Big 10, Pac-10 play the role of BCS villians Print
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Tuesday, 29 April 2008 13:09
NCAAF Headline News

 HOLLYWOOD, Fla. (AP) -If only the Big Ten and Pac-10 weren't so stubbornly loyal to the Rose Bowl, the BCS would be on its way to a playoff.
That's the perception - though not the reality - and it's allowed the other conferences to be safely noncommittal about the possibility of turning the Bowl Championship Series into a four-team major college football playoff.
``I think the characterization of the Big Ten and Pac-10 being at one place and everyone else being at the other place, I don't think it's accurate,'' Big Ten commissioner Jim Delany told reporters Tuesday during a break in the BCS meetings at a beachfront hotel.
``Just because somebody says they're open-minded and interested in looking at other models doesn't mean they're committed to it.''
Clearly the Rose Bowl and its separate TV contract with ABC is a major hurdle for the BCS to clear if it wants to adopt the so-called plus-one format. Delany and Pac-10 commissioner Tom Hansen have said they do not support it.
One magazine even dubbed the Rose Bowl alliance 'The Axis of Obstruction.''
``I think it's a stretch myself,'' Delany said with a laugh.
He's got a point.
Even Southeastern Conference commissioner Mike Slive, the man who will present a plus-one plan on Wednesday to the 10 other conference commissioners and Notre Dame athletic director Kevin White, has refused to say whether he and his constituents would vote for such a plan.
Same goes for Atlantic Coast Conference commissioner John Swofford, who took over for Slive as BCS coordinator in January and immediately said he was committed to putting the plus-one on the agenda for these meetings.
Swofford said the plus-one has been talked about within the ACC, but he's never polled his members to find out if they would support it.
Big East commissioner Mike Tranghese and Big 12 commissioner Dan Beebe have taken the same approach. Both say they want to talk about a plus-one, but that's as far as they'll go.
``I think the burden for change is on those who want change,'' Delany said.
But there doesn't seem to be a clamor for change among the rest of the group.
``I think there are a lot of people in the room that are happy with the way things are now, but the question is: Is there a better way that improves the BCS and improves the postseason for college football?'' Swofford said.
As for the commissioners of the five conferences that don't have automatic bids to the big-money bowls - the Mountain West, Western Athletic, Mid-American, Sun Belt and Conference USA - they're just worried about keeping the piece of the action they gained three years ago. That's when the BCS went to five games and lowered the standards for their teams to earn a bid.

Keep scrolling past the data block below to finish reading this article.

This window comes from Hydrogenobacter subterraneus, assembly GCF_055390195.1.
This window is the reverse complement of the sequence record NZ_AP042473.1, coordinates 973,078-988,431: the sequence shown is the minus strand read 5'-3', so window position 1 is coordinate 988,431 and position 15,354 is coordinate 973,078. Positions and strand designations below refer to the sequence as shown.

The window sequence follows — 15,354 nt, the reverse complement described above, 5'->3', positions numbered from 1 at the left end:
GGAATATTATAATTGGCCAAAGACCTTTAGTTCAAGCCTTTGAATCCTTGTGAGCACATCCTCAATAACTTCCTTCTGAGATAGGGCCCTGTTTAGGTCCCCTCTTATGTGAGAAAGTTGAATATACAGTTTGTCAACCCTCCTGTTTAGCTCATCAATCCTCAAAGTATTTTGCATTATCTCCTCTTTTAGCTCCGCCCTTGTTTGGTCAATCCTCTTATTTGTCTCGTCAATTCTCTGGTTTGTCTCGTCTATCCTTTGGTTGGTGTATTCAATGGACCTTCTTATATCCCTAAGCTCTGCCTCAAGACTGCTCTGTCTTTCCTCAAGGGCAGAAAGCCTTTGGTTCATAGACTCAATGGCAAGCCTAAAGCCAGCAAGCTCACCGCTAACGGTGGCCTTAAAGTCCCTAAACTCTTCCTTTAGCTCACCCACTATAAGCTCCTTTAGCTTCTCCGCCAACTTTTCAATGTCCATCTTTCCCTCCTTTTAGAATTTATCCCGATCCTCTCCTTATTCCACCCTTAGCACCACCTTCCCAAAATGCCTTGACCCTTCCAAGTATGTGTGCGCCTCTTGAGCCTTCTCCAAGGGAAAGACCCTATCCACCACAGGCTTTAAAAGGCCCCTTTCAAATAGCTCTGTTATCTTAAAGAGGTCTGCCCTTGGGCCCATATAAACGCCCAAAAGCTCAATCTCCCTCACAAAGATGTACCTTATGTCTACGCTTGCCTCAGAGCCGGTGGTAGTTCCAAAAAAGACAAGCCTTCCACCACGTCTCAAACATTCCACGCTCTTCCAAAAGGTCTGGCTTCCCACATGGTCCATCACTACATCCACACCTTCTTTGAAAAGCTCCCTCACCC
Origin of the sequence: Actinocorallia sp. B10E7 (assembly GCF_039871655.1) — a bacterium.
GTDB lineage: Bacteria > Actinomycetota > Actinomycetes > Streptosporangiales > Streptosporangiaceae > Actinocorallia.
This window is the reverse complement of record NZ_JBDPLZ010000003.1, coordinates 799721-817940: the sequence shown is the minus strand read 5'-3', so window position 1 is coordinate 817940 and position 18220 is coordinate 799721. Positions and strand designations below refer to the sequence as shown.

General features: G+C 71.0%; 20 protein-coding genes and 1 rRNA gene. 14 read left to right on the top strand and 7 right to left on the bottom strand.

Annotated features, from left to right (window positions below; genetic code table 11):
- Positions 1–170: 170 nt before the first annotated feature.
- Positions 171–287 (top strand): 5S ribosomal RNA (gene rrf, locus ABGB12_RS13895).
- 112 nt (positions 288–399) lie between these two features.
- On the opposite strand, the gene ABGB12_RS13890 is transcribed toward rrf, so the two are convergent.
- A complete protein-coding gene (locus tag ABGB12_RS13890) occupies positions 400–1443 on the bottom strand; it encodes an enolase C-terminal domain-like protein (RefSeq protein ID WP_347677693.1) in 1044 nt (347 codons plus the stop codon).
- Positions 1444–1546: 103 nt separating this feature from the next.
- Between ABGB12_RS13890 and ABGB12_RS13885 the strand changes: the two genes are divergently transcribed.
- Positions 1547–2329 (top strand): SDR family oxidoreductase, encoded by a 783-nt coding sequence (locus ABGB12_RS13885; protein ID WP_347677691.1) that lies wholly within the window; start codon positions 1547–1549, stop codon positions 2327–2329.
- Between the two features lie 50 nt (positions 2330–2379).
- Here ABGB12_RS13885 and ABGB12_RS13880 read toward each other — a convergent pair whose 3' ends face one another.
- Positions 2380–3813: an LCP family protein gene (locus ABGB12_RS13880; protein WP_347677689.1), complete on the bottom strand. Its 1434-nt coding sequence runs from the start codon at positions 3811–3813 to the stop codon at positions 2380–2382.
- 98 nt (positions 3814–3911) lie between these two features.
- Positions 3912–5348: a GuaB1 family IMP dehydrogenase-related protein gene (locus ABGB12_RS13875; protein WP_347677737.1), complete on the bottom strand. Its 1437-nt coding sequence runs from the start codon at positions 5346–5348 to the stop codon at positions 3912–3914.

``We don't get into opinions about whether plus-one, seeded this or that, until there's an alternative structure that may be developed that we can react to,'' Mid-American Conference commissioner Rick Chryst said. ``If there is one, first thing our folks will look at is the access point. Do we still have 10 access points? What's the number, and what will history show about being able to get on the field?''
On Tuesday, the BCS met with bowl officials and executives from ESPN/ABC and Fox. The big plus-one discussion comes Wednesday after Slive's presentation.
At a briefing with reporters to wrap up Tuesday's meetings, Swofford said the plus-one discussions could come to end Wednesday.
``If this kind of change doesn't have enough support from the commissioners group, then it simply stops there,'' he said.
If the BCS does want to make a format change starting with the 2011 bowls, it needs to be approved in August by the university presidents before the TV rights negotiations with Fox begin in the fall. The chances of that happening seem remote, at best.
The BCS is in the middle of a four-year, $320 million deal with Fox for the rights to the Orange, Sugar and Fiesta bowls, along with three national title games. The deal runs through the 2010 bowls.
Fox sports president Ed Goren said he wants to get an agreement before the BCS has a chance to entertain other offers.
``We'll go through the angst if it does get to that,'' Goren said Tuesday. ``We just care about the endgame, and that's renewing this relationship.''
Goren said Fox will be happy to take whatever format the BCS comes up with. So expect more of the same.
``There are people who are saying, 'Let's look at this idea but we don't endorse it,''' Delany said.
Which prompted a reporter to point out to Delany that other conferences can avoid looking like the villains because of the hard line taken by the Big Ten and Pac-10.
``Thank you,'' he said, then walked off chuckling.

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